A state lawmaker wants the Long Island Rail Road to study potential fire hazards near its tracks, like one that resulted in a four-alarm blaze in Jamaica that snarled one rush hour in March.
Sen. Leroy Comrie (D-Queens) recently proposed a bill that would direct the Metropolitan Transportation Authority and its two commuter railroads — the LIRR and Metro-North — to conduct a study of industrial properties adjacent to grade level “to identify unsafe and flammable materials that are exposed to commuter operations.”
Comrie said the bill was prompted by a number of fires near LIRR or Metro-North tracks over the years, including the March 16 afternoon fire at a recycling plant right next to the LIRR’s tracks in Jamaica. The fire, which officials said was caused the improper disposal of a lithium ion battery, resulted in the LIRR suspending service on the Hempstead, Oyster Bay, Port Jefferson and Ronkonkoma branches for several hours.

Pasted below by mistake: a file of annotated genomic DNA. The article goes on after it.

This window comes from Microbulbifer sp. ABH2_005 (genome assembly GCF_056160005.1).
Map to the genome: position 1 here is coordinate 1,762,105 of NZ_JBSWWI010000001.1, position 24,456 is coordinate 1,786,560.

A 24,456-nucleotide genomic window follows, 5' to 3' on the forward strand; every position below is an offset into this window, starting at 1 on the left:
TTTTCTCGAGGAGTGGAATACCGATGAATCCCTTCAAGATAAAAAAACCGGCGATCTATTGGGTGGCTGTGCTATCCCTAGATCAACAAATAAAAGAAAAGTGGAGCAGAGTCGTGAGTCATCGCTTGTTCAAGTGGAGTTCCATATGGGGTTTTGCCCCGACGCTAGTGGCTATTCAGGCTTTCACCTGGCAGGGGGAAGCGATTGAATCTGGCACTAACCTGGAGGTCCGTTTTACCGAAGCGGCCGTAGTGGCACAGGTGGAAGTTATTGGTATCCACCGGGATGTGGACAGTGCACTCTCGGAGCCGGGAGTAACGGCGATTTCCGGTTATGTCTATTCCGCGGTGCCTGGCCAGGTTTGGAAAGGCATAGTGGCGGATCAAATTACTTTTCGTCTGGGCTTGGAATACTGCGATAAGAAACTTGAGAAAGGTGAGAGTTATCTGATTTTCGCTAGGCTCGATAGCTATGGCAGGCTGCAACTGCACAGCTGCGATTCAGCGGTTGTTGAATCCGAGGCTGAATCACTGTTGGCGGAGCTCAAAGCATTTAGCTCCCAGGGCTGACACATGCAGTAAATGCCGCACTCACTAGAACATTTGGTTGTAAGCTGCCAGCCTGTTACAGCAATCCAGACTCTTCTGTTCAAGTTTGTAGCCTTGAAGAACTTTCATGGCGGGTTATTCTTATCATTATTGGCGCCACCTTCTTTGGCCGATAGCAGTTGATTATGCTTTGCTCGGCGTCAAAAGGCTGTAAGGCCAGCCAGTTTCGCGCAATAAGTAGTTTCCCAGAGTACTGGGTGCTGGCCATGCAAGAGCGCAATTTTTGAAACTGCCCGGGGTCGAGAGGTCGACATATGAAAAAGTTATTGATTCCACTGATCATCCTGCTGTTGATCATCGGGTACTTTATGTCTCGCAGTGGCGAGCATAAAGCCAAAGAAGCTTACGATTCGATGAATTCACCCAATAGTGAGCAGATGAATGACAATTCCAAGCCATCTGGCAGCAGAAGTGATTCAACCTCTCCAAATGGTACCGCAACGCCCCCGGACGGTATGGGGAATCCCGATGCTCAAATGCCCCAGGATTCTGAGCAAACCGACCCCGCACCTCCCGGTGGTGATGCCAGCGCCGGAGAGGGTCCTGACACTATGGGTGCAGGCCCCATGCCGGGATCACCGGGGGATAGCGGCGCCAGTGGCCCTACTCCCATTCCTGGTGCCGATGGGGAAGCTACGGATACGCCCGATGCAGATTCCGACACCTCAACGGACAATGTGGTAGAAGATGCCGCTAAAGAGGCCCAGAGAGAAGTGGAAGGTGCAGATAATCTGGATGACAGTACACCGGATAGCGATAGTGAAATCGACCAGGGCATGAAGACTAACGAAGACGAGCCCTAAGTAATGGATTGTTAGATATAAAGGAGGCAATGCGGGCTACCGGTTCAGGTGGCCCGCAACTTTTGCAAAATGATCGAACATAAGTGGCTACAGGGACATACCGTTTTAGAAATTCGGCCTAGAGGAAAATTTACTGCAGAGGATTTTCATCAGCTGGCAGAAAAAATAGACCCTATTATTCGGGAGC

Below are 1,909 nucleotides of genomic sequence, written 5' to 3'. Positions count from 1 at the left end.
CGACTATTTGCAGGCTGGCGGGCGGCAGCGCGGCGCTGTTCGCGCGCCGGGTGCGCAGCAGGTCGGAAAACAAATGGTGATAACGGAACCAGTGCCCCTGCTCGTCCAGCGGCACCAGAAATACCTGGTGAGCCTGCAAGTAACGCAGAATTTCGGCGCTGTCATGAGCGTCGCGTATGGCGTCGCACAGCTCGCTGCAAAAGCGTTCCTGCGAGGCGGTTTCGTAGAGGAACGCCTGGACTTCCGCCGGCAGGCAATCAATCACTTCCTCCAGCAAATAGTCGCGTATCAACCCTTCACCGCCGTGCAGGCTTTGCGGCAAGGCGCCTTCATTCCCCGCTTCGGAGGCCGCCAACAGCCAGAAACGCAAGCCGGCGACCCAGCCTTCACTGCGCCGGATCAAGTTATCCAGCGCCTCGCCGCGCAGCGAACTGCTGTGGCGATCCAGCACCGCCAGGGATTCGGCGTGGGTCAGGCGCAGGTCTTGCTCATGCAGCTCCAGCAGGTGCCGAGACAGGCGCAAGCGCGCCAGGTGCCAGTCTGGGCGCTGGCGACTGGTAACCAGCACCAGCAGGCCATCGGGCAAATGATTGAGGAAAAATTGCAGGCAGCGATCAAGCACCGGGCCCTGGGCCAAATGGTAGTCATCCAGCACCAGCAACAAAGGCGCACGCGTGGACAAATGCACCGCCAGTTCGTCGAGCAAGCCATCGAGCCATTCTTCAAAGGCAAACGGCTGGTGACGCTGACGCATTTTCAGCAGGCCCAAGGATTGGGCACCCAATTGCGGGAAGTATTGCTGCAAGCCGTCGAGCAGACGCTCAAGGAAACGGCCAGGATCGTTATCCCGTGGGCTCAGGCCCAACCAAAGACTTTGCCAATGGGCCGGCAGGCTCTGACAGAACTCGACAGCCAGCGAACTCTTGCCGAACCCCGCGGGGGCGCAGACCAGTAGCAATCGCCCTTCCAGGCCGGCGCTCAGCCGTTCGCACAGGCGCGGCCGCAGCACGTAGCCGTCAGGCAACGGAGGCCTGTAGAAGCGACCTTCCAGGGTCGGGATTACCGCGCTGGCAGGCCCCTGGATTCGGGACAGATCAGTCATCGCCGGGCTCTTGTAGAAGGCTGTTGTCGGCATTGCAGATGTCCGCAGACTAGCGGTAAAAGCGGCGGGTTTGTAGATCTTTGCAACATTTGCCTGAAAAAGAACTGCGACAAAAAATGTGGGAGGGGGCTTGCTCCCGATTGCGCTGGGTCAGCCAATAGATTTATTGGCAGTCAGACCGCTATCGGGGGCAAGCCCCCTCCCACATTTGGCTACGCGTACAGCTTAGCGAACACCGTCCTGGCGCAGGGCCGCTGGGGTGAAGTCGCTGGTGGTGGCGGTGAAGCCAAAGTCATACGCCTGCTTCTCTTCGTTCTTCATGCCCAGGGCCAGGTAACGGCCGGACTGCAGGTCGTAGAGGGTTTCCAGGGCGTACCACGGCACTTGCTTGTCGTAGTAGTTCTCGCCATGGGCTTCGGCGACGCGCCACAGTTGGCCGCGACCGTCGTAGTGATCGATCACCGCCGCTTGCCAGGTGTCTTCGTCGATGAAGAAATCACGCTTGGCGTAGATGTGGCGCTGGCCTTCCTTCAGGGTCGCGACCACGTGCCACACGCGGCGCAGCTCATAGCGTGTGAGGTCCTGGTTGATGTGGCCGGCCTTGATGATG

And in May 2016, a fire at a garden nursery under Metro-North’s tracks in East Harlem shut down train service, impacting it for days. Authorities said the fire was worsened by illegal storage of propane tanks at the business.
Comrie said his bill would call on the MTA and its railroads to work with other city and state agencies to form a coalition “to take a look at everything that’s abutting the tracks to ensure safety and security, to make sure communities are protected, and that service reliability is maintained and enhanced.”
MTA spokesman Aaron Donovan said that although the agency does not comment on pending legislation, “Safety is a core value of the MTA, and we will review this bill with that in mind.”
Comrie said he hopes to have the resolution, and an Assembly version proposed by Assemb. Alicia Hyndman (D-Queens) acted on by the State Legislature before the end of its current session next month.